Fitssimmons History, Family Crest & Coats of Arms
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Despite the fact that the Irish already had developed a system of hereditary surnames, the Anglo-Norman invaders imported their own naming principles. The Strongbow invasion marked the first introduction of non-Gaelic elements into Ireland. One of the most common types of surnames at this time was the patronymic surname, which was formed from the name of the initial bearer's father. Often, and especially in the case of French names, this was done through the addition of a diminutive suffix to the given name, such as "-ot," "-et," "-un," "-in," or "-el." Occasionally, two suffixes were combined to form a double diminutive, as in the combinations of "-el-in," "-el-ot," "-in-ot," and "-et-in." Another way of forming patronymic names used by the Strongbownians was the use of the prefix "Fitz-," which was derived from the French word "fils," and ultimately from the Latin "filius," both of which mean "son." Although this prefix probably originated in Flanders or Normandy, it is now unknown in France and is found only in Ireland. The surname Fitssimmons is derived from the personal name Simon. The common Norman form of this name was Simund, which was ultimately derived from the personal name "Shim'on," which is derived from the verb "sham'a," which means to "hearken." The name features the distinctive Irish patronymic prefix "Fitz," which means "son of" in Anglo-French. The Gaelic form of the surname Fitssimmons is Mac Shiomóin. Variations in the spelling of this surname were extremely common.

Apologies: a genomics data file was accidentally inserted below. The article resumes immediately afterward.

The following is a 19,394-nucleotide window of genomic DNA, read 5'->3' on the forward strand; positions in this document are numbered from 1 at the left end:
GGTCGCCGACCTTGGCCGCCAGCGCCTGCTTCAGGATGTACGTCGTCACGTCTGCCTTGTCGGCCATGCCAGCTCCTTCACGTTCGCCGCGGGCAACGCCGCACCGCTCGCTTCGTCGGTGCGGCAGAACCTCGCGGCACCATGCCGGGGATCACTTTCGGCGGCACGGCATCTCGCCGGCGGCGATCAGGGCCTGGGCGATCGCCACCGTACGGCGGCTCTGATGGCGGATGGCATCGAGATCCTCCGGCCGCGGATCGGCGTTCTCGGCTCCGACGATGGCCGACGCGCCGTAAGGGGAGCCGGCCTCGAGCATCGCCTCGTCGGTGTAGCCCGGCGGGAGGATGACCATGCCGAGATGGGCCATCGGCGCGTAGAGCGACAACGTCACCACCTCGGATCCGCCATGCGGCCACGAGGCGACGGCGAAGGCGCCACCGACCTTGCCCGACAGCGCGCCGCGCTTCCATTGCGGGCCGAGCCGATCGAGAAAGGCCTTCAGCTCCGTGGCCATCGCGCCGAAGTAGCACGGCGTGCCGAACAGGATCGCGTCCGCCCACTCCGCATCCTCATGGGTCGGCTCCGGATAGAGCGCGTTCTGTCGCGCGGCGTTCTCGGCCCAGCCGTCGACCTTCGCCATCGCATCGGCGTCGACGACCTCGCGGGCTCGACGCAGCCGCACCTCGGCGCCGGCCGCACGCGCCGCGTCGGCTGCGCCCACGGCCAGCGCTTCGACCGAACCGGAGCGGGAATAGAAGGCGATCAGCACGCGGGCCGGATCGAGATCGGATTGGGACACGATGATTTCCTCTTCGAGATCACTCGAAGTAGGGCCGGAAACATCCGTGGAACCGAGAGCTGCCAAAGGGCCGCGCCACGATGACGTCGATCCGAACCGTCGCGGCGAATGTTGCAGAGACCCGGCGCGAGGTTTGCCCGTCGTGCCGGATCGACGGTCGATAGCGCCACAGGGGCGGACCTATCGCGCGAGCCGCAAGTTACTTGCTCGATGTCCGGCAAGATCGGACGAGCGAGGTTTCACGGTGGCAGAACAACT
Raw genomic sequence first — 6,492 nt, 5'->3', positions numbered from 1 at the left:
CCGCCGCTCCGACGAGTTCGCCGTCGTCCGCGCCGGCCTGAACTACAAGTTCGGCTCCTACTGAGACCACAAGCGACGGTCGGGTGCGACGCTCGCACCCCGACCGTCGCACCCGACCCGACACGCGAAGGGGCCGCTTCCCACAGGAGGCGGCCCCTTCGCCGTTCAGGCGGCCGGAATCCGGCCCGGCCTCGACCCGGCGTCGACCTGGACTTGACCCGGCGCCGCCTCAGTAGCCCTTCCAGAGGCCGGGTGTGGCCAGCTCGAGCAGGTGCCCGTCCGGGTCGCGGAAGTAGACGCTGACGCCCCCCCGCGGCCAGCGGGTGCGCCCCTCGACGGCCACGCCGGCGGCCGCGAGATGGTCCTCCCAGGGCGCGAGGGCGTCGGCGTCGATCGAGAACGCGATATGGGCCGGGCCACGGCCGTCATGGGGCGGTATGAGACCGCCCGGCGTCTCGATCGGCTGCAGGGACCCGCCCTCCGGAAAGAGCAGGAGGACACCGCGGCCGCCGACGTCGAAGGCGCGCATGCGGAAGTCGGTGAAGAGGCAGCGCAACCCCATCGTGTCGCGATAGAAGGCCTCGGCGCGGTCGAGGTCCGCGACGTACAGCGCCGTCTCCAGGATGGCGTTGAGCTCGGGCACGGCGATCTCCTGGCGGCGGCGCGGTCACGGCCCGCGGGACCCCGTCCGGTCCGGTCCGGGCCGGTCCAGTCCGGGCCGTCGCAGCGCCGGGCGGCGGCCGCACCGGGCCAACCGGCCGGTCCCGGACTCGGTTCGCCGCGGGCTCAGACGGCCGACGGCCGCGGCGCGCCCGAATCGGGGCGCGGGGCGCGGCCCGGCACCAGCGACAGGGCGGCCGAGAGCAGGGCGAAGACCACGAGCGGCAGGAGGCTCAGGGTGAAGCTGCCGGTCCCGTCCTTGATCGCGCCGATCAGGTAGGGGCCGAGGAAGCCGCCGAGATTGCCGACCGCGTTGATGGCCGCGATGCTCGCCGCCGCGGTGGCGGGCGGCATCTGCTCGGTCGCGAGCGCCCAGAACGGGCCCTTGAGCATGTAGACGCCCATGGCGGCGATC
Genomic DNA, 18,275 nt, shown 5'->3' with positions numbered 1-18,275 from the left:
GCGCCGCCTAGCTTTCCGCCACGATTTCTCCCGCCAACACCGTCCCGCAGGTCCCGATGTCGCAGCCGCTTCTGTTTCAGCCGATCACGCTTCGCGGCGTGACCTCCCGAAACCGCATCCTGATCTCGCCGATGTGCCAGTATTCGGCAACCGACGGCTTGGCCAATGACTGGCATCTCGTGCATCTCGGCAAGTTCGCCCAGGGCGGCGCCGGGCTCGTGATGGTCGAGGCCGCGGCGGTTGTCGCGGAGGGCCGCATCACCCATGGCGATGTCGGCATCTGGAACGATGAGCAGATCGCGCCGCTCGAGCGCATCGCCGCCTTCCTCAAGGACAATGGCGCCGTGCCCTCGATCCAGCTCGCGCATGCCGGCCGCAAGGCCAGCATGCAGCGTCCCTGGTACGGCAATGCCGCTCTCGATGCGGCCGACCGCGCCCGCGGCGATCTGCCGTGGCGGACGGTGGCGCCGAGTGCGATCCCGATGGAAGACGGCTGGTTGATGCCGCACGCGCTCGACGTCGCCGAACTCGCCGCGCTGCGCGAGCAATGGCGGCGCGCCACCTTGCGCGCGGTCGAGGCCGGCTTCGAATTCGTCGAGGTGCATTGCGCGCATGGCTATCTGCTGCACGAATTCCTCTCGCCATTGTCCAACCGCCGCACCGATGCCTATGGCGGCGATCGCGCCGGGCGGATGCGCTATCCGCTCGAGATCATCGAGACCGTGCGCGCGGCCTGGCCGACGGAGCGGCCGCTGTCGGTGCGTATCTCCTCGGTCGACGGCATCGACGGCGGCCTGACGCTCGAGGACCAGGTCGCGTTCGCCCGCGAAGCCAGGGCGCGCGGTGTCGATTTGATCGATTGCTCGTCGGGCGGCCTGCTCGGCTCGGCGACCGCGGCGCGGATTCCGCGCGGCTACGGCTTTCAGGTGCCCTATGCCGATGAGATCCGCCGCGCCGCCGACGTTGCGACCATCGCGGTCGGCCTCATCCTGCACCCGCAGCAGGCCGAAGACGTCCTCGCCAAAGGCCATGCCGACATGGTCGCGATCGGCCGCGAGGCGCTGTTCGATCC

Early Origins of the Fitssimmons family
The surname Fitssimmons was first found in County Cavan, where they had been granted lands by the Earl of Pembroke for their assistance in the Anglo/Norman invasion in 1172. Though Fitzsimmons is an ancient name in Ireland, the surname is actually derived from the Normans and made its way into Ireland by way of England.
"This family came from England to Leinster in 1323. Earlier than that it was in Mayo. " 
Early History of the Fitssimmons family
This web page shows only a small excerpt of our Fitssimmons research. Another 91 words (6 lines of text) covering the years 1172, 1200, 1323, 1485, 1505, 1511, 1496, 1498, 1476, 1478, 1566, 1643 and 1566 are included under the topic Early Fitssimmons History in all our PDF Extended History products and printed products wherever possible.
Fitssimmons Spelling Variations
During the Middle Ages, a single person often had their name recorded by church officials and scribes many different ways. Names were typically spelt as they sounded, which resulted in many different spelling variations. The many versions of the name Fitssimmons to have been recorded over the years include: Fitzsimmons, FitzSimon, FitzSimons, FitzKimmons, FitzKimmins, FitzSymons, Fitzsimmins, Fitzsymmons, Fitzkimmons, Fitzkimmins, Fitzsimon, Fitzsymons and many more.
Early Notables of the Fitssimmons family (pre 1700)
Notable amongst the family up to this time was Walter Fitzsimon, (d. 1511), Archbishop of Dublin and Primate of Ireland (1496-1498.) He was precentor of St. Patrick's Cathedral in 1476; he was the chapter's proxy...
Another 34 words (2 lines of text) are included under the topic Early Fitssimmons Notables in all our PDF Extended History products and printed products wherever possible.
Migration of the Fitssimmons family
In the 1840s, Ireland experienced a mass exodus to North America due to the Great Potato Famine. These families wanted to escape from hunger and disease that was ravaging their homeland. With the promise of work, freedom and land overseas, the Irish looked upon British North America and the United States as a means of hope and prosperity. Those that survived the journey were able to achieve this through much hard work and perseverance. Early immigration and passenger lists revealed many bearing the name Fitssimmons: Thomas Fitzsimmons who settled in Maryland in 1776; P. Fitzsimmons settled in Charles Town [Charleston], South Carolina in 1821; Edward Fitzsimmons settled in New York in 1822.
Related Stories +
- ^ MacLysaght, Edward, More Irish Families. Dublin: Irish Academic Press, 1982. Print. (ISBN 0-7165-0126-0)